Registered Nurse Job Description
Registered nurses are people who take care of patients. They help people learn about medicine and help if there is an illness. They can also give you comfort and make you feel better.
Registered Nurses (RNs) coordinate care among patients, referring them to other medical professionals when needed, and provide emotional support, physical comfort, and assist with treatment using the knowledge of pharmacological and palliative therapeutic measures.
There are many, many different types of nurse work. The two main ones are hospital nurses and clinical practice nurses who work at home healthcare agencies or private practices.
In hospitals, RNs tend to be on their feet for long hours supervising patients' wellbeing in the bedsides, pre-op areas and operating rooms but also performing a wide range of tasks from managing charts and records to assisting in patient care.
Having a registered nurse on staff can reduce the occurrence of medical errors, such as medication mistakes or incorrect health instructions for patients. RNs generally receive more education than LPNs and CNAs and thus are better prepared to provide healthcare with efficiency.
The work environment is different for clinical practice nurses. These nurses are not always focused on providing round the clock care but rather follow scheduled visits and keep records of their patients' health.
Due to the difference in schedules, work hours may vary widely from nurse to nurse with some working nights and long shifts while others work days.
In both situations, RNs are required to have knowledge of the drugs they give to patients and must be licensed. They also need thorough understanding of human anatomy, medical terminology, pharmacology, and biological processes in order to work effectively.
People who become registered nurses are interested in medical care and science but they aren't limited to it. Nurses can choose their own specialty after getting their bachelor's degrees in nursing. Some go into administration while others prefer to go into pediatrics, oncology, psychiatric care, or any other medical field.
In addition, nurses can pursue a variety of post-graduate degrees. A Master of Science in Nursing (MSN) is required for many high level positions and for entry into many advanced degree programs.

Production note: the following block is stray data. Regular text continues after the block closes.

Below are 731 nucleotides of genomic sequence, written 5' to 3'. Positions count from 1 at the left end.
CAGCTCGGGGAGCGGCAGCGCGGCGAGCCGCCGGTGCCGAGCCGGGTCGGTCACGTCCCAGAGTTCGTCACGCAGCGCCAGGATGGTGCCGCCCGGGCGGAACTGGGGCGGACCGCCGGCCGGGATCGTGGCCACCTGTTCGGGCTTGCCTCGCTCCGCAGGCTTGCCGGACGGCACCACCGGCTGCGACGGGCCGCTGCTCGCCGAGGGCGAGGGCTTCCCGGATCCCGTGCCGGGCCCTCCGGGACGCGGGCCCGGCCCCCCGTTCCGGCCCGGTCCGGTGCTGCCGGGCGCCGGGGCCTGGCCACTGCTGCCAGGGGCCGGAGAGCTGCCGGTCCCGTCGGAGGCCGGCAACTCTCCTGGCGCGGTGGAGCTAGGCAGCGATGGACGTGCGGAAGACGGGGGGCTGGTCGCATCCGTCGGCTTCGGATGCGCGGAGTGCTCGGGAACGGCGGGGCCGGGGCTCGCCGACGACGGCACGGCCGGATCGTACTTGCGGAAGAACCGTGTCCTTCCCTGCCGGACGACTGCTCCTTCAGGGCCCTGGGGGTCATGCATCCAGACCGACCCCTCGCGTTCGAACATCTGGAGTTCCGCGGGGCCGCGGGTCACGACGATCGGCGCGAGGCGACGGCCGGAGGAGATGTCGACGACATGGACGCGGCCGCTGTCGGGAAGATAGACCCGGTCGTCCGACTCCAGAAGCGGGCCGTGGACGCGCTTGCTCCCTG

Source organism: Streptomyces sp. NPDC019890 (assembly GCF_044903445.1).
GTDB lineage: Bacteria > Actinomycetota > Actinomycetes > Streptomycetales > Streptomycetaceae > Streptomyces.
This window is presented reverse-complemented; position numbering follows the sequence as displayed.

Statistics on Registered Nurses
- The U.S. Bureau of Labor Statistics states that the employment of registered nurses is projected to grow 7% through 2029; a faster rate than the average for all other occupations. (allnursingschools.com)
- This follows a 2010 recommendation by the Institute of Medicine that 80% of nurses needed to earn their BSN by 2020. (allnursingschools.com)
- state, local, and private 60% Ambulatory healthcare services 18 (bls.gov)
- The lowest 10 percent earned less than $53,410, and the highest 10 percent earned more than $116,230. (bls.gov)
Articles On Registered Nurses
How to Become a Registered Nurse
Learn what you can expect on the job and how you can get started. (allnursingschools.com)
Registered Nurses: Occupational Outlook Handbook: U.S. Bureau of Labor Statistics
Registered nurses (RNs) provide and coordinate patient care and educate patients and the public about various health conditions. (bls.gov)
How to Become a Registered Nurse (RN)
Find out more about how to become a registered nurse, and what the career is all about to decide if it’s the right career for you. (nurse.org)
Registered nurse - Wikipedia (en.wikipedia.org)
Registered Nurses (onetonline.org)
Registered nurses are responsible for monitoring a patient's condition, performing medical procedures and administering medicine. (money.usnews.com)
Registered Nurses at My Next Move (mynextmove.org)
Registered Nurse (RN)
Registered nursing (RN) requires a large base of knowledge used to assess, plan and intervene to promote health, prevent disease and help patients cope. (explorehealthcareers.org)
How to Become a Registered Nurse
Discover the path to becoming a registered nurse (RN) and joining millions of others in one of the most rewarding and valued healthcare positions available. (nursejournal.org)
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